· Hojjat-Ol Eslam Hassan Rouhani, who leads Iran’s delegation at the International Atomic Energy Agency and its negotiating team with the IAEA and the European Union.
· Ahmad Tavakkoli, the weakest of the five.
Before picking their presidential candidate, Iran’s ruling extremists are awaiting a decision from Hojjat-Ol Eslam Ali-Akbar Hashemi-Rafsanjani, himself a former president and second only to Khamenei in Tehran’s power stakes. But Rafsanjani was stung painfully by fellow hardliners when he signaled he might seek the office again.
The radicals’ allegations against Rafsanjani, seen in the West as a pragmatist, were never disclosed publicly, but our sources report they were linked to two issues: financial corruption in his family – mainly his sons’ illegal business dealings with the West; and his women’s rights-crusading daughter, Faezeh. She is “accused” of delivering notorious feminist speeches as a legislator 10 years ago. Nonetheless, DEBKA-Net-Weekly‘s Iranian sources believe all his rivals will withdraw if he decides to run. He has already promised Velayati and Larijani plum positions and generous budgets in return for dropping their candidacy.
Rising clamor to amend Islamic constitution
The issue of voter turnout is becoming more acute amid a spreading popular demand for a boycott of the election. Outgoing president Khatami has ended eight years in power looking like a rubber stamp for policies hatched by unelected clerical dictators.
Responding to the vox populi, Mir-Hossein Moussavi, a popular prime minister during the war with Iraq, rejected a call by the so-called reformist camp to accept its nomination.
Boycott-minded Iranians are preparing as an alternative to a meaningless election a proposal for a national referendum on amendments to the Islamic constitution which grants supreme powers to religion above elected authority.
Referendum advocates include prominent political prisoner Nasser Zar-Afshan, a defense lawyer for the families of dissidents executed by the clerical regime. The pro-referendum camp seeks a vote on a constitution based on the UN Human Rights Charter under international auspices. This formulation sidesteps any dangerous calls for direct regime change, which this group hopes to achieve by peaceful means.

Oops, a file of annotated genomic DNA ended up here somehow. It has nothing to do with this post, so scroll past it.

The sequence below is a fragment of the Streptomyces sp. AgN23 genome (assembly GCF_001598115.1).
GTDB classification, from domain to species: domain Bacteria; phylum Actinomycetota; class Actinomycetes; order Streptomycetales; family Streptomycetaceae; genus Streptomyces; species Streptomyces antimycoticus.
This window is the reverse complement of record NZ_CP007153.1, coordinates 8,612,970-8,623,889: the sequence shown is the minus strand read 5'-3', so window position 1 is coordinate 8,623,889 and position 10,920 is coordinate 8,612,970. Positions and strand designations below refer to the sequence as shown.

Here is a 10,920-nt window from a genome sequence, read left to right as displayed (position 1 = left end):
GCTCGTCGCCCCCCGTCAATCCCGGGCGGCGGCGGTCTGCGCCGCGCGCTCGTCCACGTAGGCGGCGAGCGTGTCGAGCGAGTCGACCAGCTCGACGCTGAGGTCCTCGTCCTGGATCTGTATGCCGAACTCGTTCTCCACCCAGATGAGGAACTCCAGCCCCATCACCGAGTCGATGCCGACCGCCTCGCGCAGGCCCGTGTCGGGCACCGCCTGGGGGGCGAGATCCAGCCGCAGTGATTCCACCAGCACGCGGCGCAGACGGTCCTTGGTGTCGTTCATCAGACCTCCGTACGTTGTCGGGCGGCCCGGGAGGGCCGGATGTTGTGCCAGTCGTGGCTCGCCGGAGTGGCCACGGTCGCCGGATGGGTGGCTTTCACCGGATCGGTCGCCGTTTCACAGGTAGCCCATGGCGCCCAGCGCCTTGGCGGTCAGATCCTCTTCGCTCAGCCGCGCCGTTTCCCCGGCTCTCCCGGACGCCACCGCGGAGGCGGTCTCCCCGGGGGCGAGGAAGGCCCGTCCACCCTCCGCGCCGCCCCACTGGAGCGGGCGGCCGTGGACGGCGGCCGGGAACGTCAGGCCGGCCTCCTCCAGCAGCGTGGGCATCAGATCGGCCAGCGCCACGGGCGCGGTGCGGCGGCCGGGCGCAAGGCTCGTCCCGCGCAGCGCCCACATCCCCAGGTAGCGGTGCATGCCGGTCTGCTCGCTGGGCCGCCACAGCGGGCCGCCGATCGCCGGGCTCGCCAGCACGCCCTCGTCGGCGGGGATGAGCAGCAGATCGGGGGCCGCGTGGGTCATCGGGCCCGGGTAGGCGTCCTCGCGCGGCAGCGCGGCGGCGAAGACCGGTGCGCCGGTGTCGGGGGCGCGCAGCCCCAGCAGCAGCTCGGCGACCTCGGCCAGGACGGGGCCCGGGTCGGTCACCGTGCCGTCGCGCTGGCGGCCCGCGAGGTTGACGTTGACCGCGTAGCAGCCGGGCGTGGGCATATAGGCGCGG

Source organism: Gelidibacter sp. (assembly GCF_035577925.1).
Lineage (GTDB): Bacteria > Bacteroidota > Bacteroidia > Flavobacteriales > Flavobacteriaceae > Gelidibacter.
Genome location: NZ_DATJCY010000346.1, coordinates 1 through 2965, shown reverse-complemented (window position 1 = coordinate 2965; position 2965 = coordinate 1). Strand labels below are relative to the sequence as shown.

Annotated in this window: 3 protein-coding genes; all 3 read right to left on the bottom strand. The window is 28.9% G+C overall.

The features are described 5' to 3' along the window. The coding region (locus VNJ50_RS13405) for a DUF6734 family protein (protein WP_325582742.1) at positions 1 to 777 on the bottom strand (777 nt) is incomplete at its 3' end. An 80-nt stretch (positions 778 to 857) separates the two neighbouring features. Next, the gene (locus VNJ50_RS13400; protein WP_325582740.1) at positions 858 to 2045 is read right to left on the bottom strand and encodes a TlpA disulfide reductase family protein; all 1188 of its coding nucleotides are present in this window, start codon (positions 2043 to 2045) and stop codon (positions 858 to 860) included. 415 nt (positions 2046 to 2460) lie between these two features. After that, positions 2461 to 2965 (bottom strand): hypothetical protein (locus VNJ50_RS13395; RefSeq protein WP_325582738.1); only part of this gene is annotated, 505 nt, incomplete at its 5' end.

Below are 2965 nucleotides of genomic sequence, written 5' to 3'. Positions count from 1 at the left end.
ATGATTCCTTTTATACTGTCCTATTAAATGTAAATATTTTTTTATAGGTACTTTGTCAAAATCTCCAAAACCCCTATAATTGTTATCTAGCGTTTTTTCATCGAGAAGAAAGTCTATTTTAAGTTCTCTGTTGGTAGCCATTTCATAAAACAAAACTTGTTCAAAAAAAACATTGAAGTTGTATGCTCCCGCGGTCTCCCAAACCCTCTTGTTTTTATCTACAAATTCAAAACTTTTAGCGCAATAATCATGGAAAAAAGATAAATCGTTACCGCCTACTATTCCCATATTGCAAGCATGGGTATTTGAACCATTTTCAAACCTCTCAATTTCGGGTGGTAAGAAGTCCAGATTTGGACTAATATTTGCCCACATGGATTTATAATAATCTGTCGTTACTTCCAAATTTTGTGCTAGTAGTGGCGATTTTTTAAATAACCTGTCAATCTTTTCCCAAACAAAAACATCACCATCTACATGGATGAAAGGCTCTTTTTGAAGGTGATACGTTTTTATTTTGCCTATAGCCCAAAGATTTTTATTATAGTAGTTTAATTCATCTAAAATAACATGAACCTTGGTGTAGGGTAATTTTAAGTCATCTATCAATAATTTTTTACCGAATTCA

The Islamic regime is not seriously expected to adopt the referendum proposal because it would expose its lack of popular support and whip up greater pressure for democracy.
Although beset by its own electoral problems, Tehran is not averse to subversive meddling in foreign democratic processes, those taking place in Iraq and the Palestinian Authority. It has in fact become a stamping ground for a procession of foreign seekers of influence.
Ahmed Chalabi, Iraqi National Congress leader, has been accused by the Iyad Allawi government and the Americans of passing information to the Iranians. He has admitted to having visited Tehran secretly, but claimed he went for consultations at the request of the Baghdad government.
Abdul-Aziz al-Hakim, chairman of the former Iran-based Supreme Council of the Islamic Revolution in Iraq (SCIRI), the radical Shiite cleric Moqtada Sadr and the heads of the two Iraqi Shiite parties, Ad-Dawa and Hezb-Allah of Iraq, also paid visits.
DEBKA-Net-Weekly‘s sources in the Iranian capital learn that top Palestinian official Farouk al-Kaddoumi also held secret talks in Teheran in the last week of December.
His longest meeting was with Baqer Zolqadr, deputy commander of the militant Revolutionary Guards who runs Iran’s terror machine.